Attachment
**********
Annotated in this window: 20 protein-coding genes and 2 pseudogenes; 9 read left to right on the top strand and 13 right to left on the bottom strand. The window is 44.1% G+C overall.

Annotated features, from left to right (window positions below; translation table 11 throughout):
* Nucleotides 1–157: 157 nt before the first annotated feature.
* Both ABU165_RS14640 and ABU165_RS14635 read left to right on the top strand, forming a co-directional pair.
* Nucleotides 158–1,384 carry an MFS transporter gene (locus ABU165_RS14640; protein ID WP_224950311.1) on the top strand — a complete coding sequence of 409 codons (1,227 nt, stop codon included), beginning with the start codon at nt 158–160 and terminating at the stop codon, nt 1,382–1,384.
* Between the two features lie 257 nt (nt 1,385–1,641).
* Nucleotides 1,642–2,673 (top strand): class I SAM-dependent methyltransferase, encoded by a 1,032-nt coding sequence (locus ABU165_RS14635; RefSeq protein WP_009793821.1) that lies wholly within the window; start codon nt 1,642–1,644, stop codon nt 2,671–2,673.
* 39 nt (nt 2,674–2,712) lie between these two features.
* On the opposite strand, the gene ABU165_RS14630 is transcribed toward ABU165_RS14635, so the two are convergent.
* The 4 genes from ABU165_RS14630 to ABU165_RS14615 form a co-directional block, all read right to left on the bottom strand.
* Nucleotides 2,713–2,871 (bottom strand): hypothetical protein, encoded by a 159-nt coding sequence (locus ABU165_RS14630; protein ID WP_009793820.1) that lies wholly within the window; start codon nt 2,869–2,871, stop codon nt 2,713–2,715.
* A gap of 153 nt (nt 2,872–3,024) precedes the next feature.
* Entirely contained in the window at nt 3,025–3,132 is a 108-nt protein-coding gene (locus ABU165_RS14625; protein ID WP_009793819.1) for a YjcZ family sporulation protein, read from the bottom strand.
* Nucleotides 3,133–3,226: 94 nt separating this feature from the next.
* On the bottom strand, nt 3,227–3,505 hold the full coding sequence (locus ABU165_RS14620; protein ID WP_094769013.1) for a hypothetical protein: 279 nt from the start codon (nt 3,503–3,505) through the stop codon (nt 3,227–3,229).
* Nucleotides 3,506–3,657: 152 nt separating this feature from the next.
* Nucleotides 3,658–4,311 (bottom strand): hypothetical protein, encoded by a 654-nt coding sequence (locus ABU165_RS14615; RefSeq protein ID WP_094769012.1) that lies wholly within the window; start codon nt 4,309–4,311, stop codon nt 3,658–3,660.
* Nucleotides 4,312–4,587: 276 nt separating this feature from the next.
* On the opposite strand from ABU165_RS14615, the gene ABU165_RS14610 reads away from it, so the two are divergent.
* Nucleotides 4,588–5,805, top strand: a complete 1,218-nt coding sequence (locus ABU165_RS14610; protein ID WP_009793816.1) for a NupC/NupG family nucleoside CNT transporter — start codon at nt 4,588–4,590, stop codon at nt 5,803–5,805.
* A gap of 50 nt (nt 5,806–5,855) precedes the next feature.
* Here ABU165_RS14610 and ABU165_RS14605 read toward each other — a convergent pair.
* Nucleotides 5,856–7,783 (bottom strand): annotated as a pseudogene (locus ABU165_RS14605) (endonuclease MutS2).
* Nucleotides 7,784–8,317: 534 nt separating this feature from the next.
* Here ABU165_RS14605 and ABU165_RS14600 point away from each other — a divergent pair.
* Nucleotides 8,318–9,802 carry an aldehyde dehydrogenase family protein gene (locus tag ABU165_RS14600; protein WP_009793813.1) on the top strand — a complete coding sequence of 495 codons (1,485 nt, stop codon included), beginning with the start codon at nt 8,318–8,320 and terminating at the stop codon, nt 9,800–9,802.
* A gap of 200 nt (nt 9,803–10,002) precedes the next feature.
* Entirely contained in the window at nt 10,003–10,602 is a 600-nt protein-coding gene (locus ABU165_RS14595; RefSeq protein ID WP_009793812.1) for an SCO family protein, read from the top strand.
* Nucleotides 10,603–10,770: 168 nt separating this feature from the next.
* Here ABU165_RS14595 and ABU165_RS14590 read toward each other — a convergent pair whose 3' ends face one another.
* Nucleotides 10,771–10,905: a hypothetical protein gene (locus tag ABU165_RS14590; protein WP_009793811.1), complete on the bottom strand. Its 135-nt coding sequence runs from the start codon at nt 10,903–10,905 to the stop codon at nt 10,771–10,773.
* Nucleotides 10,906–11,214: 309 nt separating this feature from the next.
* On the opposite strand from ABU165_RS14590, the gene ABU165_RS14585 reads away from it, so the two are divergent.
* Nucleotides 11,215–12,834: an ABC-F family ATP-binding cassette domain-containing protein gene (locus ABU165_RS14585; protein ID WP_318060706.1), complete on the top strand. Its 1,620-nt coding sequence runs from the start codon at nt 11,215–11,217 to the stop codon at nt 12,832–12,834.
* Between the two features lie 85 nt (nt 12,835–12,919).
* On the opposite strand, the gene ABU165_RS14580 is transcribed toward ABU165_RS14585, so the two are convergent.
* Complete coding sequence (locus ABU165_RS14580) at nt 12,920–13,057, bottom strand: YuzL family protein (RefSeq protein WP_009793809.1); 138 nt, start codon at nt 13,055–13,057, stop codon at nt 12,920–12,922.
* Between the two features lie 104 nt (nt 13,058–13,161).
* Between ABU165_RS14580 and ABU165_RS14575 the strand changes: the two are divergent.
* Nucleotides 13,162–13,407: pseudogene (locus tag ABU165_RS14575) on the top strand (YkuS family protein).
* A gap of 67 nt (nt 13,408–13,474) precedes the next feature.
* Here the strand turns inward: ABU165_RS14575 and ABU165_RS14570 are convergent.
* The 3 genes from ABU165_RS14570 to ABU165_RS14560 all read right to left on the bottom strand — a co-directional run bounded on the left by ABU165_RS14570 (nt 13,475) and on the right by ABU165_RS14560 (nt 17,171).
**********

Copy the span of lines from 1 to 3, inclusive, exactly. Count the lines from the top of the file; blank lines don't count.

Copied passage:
Annotated in this window: 20 protein-coding genes and 2 pseudogenes; 9 read left to right on the top strand and 13 right to left on the bottom strand. The window is 44.1% G+C overall.

Annotated features, from left to right (window positions below; translation table 11 throughout):
* Nucleotides 1–157: 157 nt before the first annotated feature.